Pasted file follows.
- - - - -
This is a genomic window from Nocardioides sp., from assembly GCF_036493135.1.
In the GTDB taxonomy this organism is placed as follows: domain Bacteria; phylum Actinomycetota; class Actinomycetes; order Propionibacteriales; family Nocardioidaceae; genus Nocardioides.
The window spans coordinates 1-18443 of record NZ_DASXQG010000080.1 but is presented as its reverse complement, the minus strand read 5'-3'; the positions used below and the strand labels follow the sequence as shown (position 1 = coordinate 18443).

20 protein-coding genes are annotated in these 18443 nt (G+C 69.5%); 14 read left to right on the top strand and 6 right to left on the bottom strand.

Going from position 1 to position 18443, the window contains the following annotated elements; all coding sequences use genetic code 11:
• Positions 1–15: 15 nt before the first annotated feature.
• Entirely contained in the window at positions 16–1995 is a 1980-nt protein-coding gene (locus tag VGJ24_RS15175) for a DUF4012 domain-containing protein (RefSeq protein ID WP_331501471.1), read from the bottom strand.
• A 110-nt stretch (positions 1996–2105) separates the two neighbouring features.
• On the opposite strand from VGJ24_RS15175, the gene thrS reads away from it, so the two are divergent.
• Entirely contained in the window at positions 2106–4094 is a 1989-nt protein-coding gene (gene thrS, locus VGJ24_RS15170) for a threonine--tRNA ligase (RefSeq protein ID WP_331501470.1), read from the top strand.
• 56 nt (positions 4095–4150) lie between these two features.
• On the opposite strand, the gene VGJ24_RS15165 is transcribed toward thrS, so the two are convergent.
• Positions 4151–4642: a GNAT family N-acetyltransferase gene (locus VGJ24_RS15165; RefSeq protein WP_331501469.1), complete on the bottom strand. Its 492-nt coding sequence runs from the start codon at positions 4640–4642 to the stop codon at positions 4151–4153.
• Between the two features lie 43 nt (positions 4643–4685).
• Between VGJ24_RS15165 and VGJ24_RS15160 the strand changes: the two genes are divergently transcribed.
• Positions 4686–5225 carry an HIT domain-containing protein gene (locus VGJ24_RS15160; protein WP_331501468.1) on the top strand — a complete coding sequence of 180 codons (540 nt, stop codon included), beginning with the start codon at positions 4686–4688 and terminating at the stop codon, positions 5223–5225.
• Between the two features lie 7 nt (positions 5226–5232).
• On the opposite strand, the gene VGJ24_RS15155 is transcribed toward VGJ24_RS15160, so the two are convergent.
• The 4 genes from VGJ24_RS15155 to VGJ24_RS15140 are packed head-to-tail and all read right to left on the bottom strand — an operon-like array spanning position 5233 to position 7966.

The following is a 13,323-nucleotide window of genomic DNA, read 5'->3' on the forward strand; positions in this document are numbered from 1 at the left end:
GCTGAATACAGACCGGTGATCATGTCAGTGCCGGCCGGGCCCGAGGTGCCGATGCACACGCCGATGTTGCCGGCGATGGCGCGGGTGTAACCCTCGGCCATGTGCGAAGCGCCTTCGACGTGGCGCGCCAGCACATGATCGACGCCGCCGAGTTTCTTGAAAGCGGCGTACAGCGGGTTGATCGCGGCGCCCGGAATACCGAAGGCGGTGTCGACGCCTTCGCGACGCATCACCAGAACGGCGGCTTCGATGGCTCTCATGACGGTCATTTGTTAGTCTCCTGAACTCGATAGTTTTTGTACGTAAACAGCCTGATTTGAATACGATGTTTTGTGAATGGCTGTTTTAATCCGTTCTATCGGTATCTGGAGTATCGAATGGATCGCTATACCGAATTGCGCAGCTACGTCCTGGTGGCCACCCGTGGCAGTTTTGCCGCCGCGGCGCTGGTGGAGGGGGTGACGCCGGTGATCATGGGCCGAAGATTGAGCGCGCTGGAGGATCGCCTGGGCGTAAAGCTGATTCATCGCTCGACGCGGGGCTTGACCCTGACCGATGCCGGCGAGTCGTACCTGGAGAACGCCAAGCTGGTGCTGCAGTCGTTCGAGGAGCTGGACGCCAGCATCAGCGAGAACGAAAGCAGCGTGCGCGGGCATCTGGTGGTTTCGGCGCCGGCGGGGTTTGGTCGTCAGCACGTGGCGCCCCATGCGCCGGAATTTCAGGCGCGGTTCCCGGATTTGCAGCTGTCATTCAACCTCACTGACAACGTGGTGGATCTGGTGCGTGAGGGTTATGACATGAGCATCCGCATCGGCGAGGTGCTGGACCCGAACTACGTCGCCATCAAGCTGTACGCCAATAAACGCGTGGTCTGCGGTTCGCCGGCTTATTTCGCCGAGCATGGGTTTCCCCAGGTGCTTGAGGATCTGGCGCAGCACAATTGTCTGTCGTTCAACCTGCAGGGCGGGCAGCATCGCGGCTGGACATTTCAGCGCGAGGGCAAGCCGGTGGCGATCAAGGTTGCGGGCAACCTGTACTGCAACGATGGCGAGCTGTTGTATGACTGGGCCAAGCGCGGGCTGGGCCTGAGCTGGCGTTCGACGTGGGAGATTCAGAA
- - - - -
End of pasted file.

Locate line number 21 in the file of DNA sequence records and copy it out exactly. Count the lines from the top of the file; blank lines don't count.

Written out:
GCTGAATACAGACCGGTGATCATGTCAGTGCCGGCCGGGCCCGAGGTGCCGATGCACACGCCGATGTTGCCGGCGATGGCGCGGGTGTAACCCTCGGCCATGTGCGAAGCGCCTTCGACGTGGCGCGCCAGCACATGATCGACGCCGCCGAGTTTCTTGAAAGCGGCGTACAGCGGGTTGATCGCGGCGCCCGGAATACCGAAGGCGGTGTCGACGCCTTCGCGACGCATCACCAGAACGGCGGCTTCGATGGCTCTCATGACGGTCATTTGTTAGTCTCCTGAACTCGATAGTTTTTGTACGTAAACAGCCTGATTTGAATACGATGTTTTGTGAATGGCTGTTTTAATCCGTTCTATCGGTATCTGGAGTATCGAATGGATCGCTATACCGAATTGCGCAGCTACGTCCTGGTGGCCACCCGTGGCAGTTTTGCCGCCGCGGCGCTGGTGGAGGGGGTGACGCCGGTGATCATGGGCCGAAGATTGAGCGCGCTGGAGGATCGCCTGGGCGTAAAGCTGATTCATCGCTCGACGCGGGGCTTGACCCTGACCGATGCCGGCGAGTCGTACCTGGAGAACGCCAAGCTGGTGCTGCAGTCGTTCGAGGAGCTGGACGCCAGCATCAGCGAGAACGAAAGCAGCGTGCGCGGGCATCTGGTGGTTTCGGCGCCGGCGGGGTTTGGTCGTCAGCACGTGGCGCCCCATGCGCCGGAATTTCAGGCGCGGTTCCCGGATTTGCAGCTGTCATTCAACCTCACTGACAACGTGGTGGATCTGGTGCGTGAGGGTTATGACATGAGCATCCGCATCGGCGAGGTGCTGGACCCGAACTACGTCGCCATCAAGCTGTACGCCAATAAACGCGTGGTCTGCGGTTCGCCGGCTTATTTCGCCGAGCATGGGTTTCCCCAGGTGCTTGAGGATCTGGCGCAGCACAATTGTCTGTCGTTCAACCTGCAGGGCGGGCAGCATCGCGGCTGGACATTTCAGCGCGAGGGCAAGCCGGTGGCGATCAAGGTTGCGGGCAACCTGTACTGCAACGATGGCGAGCTGTTGTATGACTGGGCCAAGCGCGGGCTGGGCCTGAGCTGGCGTTCGACGTGGGAGATTCAGAA